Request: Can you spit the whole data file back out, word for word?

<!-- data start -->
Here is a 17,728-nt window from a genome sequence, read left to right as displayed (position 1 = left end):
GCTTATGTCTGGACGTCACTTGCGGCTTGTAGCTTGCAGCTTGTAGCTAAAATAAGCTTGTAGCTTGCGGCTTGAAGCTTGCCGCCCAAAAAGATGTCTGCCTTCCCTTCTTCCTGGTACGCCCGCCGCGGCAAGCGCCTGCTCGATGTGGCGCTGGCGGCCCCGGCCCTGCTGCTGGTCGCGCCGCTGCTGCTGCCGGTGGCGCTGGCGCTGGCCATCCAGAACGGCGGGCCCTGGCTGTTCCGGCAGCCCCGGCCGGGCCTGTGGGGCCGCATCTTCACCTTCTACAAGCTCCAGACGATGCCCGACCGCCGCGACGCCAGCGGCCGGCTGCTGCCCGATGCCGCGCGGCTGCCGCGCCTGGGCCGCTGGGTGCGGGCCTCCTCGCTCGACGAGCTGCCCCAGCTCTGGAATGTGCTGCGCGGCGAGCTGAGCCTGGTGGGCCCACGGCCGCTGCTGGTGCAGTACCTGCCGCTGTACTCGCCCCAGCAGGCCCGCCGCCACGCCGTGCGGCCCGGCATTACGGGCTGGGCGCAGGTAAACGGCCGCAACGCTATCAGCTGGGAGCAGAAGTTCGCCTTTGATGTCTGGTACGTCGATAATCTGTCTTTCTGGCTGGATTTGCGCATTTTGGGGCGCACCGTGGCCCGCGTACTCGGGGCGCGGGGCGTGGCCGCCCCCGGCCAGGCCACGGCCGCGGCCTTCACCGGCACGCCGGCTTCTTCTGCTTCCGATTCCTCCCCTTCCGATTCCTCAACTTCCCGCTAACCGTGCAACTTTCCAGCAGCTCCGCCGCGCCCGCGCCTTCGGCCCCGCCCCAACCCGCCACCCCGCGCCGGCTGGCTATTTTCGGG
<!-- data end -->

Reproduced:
Here is a 17,728-nt window from a genome sequence, read left to right as displayed (position 1 = left end):
GCTTATGTCTGGACGTCACTTGCGGCTTGTAGCTTGCAGCTTGTAGCTAAAATAAGCTTGTAGCTTGCGGCTTGAAGCTTGCCGCCCAAAAAGATGTCTGCCTTCCCTTCTTCCTGGTACGCCCGCCGCGGCAAGCGCCTGCTCGATGTGGCGCTGGCGGCCCCGGCCCTGCTGCTGGTCGCGCCGCTGCTGCTGCCGGTGGCGCTGGCGCTGGCCATCCAGAACGGCGGGCCCTGGCTGTTCCGGCAGCCCCGGCCGGGCCTGTGGGGCCGCATCTTCACCTTCTACAAGCTCCAGACGATGCCCGACCGCCGCGACGCCAGCGGCCGGCTGCTGCCCGATGCCGCGCGGCTGCCGCGCCTGGGCCGCTGGGTGCGGGCCTCCTCGCTCGACGAGCTGCCCCAGCTCTGGAATGTGCTGCGCGGCGAGCTGAGCCTGGTGGGCCCACGGCCGCTGCTGGTGCAGTACCTGCCGCTGTACTCGCCCCAGCAGGCCCGCCGCCACGCCGTGCGGCCCGGCATTACGGGCTGGGCGCAGGTAAACGGCCGCAACGCTATCAGCTGGGAGCAGAAGTTCGCCTTTGATGTCTGGTACGTCGATAATCTGTCTTTCTGGCTGGATTTGCGCATTTTGGGGCGCACCGTGGCCCGCGTACTCGGGGCGCGGGGCGTGGCCGCCCCCGGCCAGGCCACGGCCGCGGCCTTCACCGGCACGCCGGCTTCTTCTGCTTCCGATTCCTCCCCTTCCGATTCCTCAACTTCCCGCTAACCGTGCAACTTTCCAGCAGCTCCGCCGCGCCCGCGCCTTCGGCCCCGCCCCAACCCGCCACCCCGCGCCGGCTGGCTATTTTCGGG